Other good restaurants include Arca, Posada Margherita, and Casa Banana. Plenty has been written about Hartwood – a wood-fire grill focused where you need to reserve by standing in a line a 3pm outside the restaurant. If you have a friend that wants to go there badly, ask them to go stand in the line at that time; but that is peak beach time so I would rather go elsewhere. Food is great, however, and make sure you get plenty of whatever vegetable they have on the menu, my friends still talk about the roasted beets.
On a more recent visit I stopped by Kin Toh for sunset drinks – this is a place that you may have come across on instagram, a tree house of sorts with ropey nets where you can get all creative for the gram. I would recommend it for an early group dinner where you sit above tree line and reflect on how #blessed you are. On my list for next time is Moro at Habitas. Dark wood, incense burning, moroccan/carpet sexy vibes.
Party: Tulum isn’t really a party place and that is more than fine by me. If you have some dancing in you after Gitano, the only place to go is Papaya Playa a multi-level beachfront club with djs and multiple bars. I would love to meet the person who designed this place for two very important reasons – there are twice as many bathrooms for women than for men and they are well-lit and really clean. Note to all club owners and designers. Second important point, tacos on site at 2am.
Get sweaty and/or pampered or both:
Because there is only so much lounging one can do, am I right?
Yoga: Yoga has taken over Tulum and your hotel may offer classes for free. Yoga Shala is very serious about it but you will not have a hard time finding a place to salute the sun.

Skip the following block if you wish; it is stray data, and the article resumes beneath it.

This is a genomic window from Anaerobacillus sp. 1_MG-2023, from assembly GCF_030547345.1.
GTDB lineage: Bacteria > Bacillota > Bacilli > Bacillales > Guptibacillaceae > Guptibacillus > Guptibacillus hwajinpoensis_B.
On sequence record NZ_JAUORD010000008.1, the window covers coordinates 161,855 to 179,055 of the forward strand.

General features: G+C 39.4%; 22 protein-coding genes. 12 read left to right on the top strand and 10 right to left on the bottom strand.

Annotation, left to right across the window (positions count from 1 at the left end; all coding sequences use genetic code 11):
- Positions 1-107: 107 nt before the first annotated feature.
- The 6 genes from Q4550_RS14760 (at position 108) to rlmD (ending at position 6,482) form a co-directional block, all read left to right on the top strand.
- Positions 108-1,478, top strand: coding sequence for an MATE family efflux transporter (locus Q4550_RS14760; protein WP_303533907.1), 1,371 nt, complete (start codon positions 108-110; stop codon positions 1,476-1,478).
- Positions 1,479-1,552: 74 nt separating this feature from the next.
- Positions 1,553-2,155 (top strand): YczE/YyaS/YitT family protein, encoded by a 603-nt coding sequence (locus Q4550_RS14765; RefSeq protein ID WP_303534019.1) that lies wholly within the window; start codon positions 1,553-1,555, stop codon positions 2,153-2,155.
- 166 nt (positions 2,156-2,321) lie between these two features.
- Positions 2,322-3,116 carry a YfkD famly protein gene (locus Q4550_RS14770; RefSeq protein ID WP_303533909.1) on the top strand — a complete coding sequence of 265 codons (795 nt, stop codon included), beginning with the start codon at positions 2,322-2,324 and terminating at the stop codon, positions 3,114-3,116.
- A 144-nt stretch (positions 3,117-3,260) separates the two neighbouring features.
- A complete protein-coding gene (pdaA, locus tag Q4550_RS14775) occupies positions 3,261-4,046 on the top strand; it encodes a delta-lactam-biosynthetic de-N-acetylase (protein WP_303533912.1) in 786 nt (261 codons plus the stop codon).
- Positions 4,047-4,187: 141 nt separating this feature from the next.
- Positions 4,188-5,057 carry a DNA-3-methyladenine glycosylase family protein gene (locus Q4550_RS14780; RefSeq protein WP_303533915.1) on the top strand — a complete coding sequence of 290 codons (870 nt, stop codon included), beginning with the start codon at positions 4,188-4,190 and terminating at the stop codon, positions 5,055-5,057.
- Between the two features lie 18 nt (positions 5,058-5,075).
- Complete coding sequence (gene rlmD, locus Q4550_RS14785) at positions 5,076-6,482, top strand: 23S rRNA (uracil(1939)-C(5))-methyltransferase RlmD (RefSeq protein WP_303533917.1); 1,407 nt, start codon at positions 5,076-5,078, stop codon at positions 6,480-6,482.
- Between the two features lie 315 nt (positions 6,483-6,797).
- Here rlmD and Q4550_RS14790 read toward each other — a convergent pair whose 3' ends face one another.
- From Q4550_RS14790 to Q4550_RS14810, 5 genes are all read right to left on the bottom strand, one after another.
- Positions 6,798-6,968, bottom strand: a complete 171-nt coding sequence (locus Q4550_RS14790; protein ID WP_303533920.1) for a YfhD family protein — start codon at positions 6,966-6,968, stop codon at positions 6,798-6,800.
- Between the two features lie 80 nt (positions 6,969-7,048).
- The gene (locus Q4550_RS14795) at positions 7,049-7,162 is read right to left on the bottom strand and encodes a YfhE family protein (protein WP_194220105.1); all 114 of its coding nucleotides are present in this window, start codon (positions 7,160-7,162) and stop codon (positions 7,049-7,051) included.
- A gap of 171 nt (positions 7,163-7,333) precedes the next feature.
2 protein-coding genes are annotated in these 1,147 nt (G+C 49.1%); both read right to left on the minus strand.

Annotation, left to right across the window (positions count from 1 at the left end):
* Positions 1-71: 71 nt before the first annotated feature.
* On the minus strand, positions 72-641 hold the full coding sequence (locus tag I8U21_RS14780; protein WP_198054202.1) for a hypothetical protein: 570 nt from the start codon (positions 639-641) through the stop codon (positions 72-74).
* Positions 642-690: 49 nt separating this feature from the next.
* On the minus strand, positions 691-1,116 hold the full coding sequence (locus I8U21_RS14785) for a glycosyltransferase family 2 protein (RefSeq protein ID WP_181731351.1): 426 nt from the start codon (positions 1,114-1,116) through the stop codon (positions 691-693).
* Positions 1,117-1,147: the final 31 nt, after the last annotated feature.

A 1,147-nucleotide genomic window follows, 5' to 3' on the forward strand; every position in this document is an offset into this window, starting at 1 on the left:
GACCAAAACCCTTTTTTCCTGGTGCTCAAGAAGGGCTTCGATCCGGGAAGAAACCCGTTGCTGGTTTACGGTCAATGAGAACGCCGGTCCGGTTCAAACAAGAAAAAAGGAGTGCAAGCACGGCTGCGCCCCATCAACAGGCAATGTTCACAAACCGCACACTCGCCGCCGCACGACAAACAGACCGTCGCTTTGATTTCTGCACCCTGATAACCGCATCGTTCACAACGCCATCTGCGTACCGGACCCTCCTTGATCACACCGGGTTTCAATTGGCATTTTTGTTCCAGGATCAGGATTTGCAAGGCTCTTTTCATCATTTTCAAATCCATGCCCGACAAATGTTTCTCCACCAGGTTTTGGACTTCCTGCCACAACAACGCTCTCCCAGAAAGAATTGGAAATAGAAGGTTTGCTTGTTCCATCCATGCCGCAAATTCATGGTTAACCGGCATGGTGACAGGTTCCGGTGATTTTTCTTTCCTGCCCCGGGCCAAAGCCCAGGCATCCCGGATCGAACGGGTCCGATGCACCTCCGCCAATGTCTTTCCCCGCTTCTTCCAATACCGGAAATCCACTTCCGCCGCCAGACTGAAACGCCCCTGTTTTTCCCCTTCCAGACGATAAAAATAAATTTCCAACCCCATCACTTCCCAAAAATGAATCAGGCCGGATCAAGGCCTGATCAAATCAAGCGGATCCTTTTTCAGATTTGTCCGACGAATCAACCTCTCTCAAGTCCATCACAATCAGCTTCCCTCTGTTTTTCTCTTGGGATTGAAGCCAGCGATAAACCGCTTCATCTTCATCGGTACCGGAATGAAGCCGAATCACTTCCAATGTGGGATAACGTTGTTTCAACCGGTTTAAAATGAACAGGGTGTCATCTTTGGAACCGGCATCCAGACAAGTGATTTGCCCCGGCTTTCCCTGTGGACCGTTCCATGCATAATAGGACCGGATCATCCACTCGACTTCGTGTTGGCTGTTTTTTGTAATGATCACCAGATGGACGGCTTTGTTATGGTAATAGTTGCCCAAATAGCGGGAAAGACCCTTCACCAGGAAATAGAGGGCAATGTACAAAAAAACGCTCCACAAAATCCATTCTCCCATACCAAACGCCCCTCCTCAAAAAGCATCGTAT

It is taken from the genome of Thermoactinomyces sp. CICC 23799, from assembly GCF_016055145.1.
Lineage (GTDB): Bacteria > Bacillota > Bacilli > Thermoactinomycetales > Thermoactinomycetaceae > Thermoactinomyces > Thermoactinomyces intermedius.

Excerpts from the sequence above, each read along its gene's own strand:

Spa: While many hotels will offer you massages and beauty treatments, the best spa I have visited is the Yaan. Arrive before your treatment to enjoy the exceptional design of the spa and the warm pools.
Other rituals: There are two other Mayan-inspired rituals which have taken root in Tulum – one is the Temazcal sweat lodge, and the other one is the Cacao Ceremony. I cannot vouch for any authenticity here but they are interesting enough to try. Get in touch with your inner free-spirit with other alternative treatments such as sound healing and mayan clay treatments. When in Tulum…
Last but not least:
Visit at least one Cenote – fresh water pools and underwater rivers formed in the eroded limerock. The Mayans believed they were a gateway to the underworld and they are a must in my opinion. Very close to town you can visit Gran Cenote but there are literally hundreds to choose from. Pro tip – bring cash to pay for entrance fees and do not skimp on the snorkels where available. Some of the best views are of the underwater stalagmites.
A visit to Tulum is not complete without catching the sunrise – you will not see sunsets in Tulum but I find sunrises inspiring as they make me think of new beginnings. That means being up around 7am but trust me that it will be worth it!
Hope you make it there